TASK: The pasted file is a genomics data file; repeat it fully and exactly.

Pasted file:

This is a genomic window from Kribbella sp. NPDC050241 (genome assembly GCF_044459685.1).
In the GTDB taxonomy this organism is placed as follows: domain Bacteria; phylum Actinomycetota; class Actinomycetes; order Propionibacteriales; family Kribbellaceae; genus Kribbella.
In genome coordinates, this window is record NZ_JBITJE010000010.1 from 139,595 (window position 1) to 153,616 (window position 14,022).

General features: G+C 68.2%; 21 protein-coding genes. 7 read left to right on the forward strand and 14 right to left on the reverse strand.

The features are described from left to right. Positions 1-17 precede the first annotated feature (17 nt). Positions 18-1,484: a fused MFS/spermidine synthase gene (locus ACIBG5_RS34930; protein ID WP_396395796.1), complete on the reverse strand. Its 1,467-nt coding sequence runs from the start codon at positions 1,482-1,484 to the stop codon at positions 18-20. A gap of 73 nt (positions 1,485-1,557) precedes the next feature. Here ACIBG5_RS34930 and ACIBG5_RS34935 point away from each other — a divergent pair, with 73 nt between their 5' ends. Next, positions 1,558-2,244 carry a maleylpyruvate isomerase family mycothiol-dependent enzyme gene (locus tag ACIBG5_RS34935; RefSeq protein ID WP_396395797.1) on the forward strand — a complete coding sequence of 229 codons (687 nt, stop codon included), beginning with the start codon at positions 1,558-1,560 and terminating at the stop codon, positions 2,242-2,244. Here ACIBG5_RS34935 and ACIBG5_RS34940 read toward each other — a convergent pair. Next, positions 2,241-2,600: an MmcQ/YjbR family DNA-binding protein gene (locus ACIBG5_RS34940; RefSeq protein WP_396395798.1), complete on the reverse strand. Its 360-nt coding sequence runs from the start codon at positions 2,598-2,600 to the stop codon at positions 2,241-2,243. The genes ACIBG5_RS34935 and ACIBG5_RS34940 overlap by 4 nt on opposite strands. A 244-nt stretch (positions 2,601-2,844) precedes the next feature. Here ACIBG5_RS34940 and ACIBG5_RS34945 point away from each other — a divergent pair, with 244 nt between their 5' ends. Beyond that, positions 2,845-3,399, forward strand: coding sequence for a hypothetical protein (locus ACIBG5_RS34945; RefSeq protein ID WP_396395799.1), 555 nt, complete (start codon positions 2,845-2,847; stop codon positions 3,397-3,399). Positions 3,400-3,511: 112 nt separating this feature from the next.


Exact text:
This is a genomic window from Kribbella sp. NPDC050241 (genome assembly GCF_044459685.1).
In the GTDB taxonomy this organism is placed as follows: domain Bacteria; phylum Actinomycetota; class Actinomycetes; order Propionibacteriales; family Kribbellaceae; genus Kribbella.
In genome coordinates, this window is record NZ_JBITJE010000010.1 from 139,595 (window position 1) to 153,616 (window position 14,022).

General features: G+C 68.2%; 21 protein-coding genes. 7 read left to right on the forward strand and 14 right to left on the reverse strand.

The features are described from left to right. Positions 1-17 precede the first annotated feature (17 nt). Positions 18-1,484: a fused MFS/spermidine synthase gene (locus ACIBG5_RS34930; protein ID WP_396395796.1), complete on the reverse strand. Its 1,467-nt coding sequence runs from the start codon at positions 1,482-1,484 to the stop codon at positions 18-20. A gap of 73 nt (positions 1,485-1,557) precedes the next feature. Here ACIBG5_RS34930 and ACIBG5_RS34935 point away from each other — a divergent pair, with 73 nt between their 5' ends. Next, positions 1,558-2,244 carry a maleylpyruvate isomerase family mycothiol-dependent enzyme gene (locus tag ACIBG5_RS34935; RefSeq protein ID WP_396395797.1) on the forward strand — a complete coding sequence of 229 codons (687 nt, stop codon included), beginning with the start codon at positions 1,558-1,560 and terminating at the stop codon, positions 2,242-2,244. Here ACIBG5_RS34935 and ACIBG5_RS34940 read toward each other — a convergent pair. Next, positions 2,241-2,600: an MmcQ/YjbR family DNA-binding protein gene (locus ACIBG5_RS34940; RefSeq protein WP_396395798.1), complete on the reverse strand. Its 360-nt coding sequence runs from the start codon at positions 2,598-2,600 to the stop codon at positions 2,241-2,243. The genes ACIBG5_RS34935 and ACIBG5_RS34940 overlap by 4 nt on opposite strands. A 244-nt stretch (positions 2,601-2,844) precedes the next feature. Here ACIBG5_RS34940 and ACIBG5_RS34945 point away from each other — a divergent pair, with 244 nt between their 5' ends. Beyond that, positions 2,845-3,399, forward strand: coding sequence for a hypothetical protein (locus ACIBG5_RS34945; RefSeq protein ID WP_396395799.1), 555 nt, complete (start codon positions 2,845-2,847; stop codon positions 3,397-3,399). Positions 3,400-3,511: 112 nt separating this feature from the next.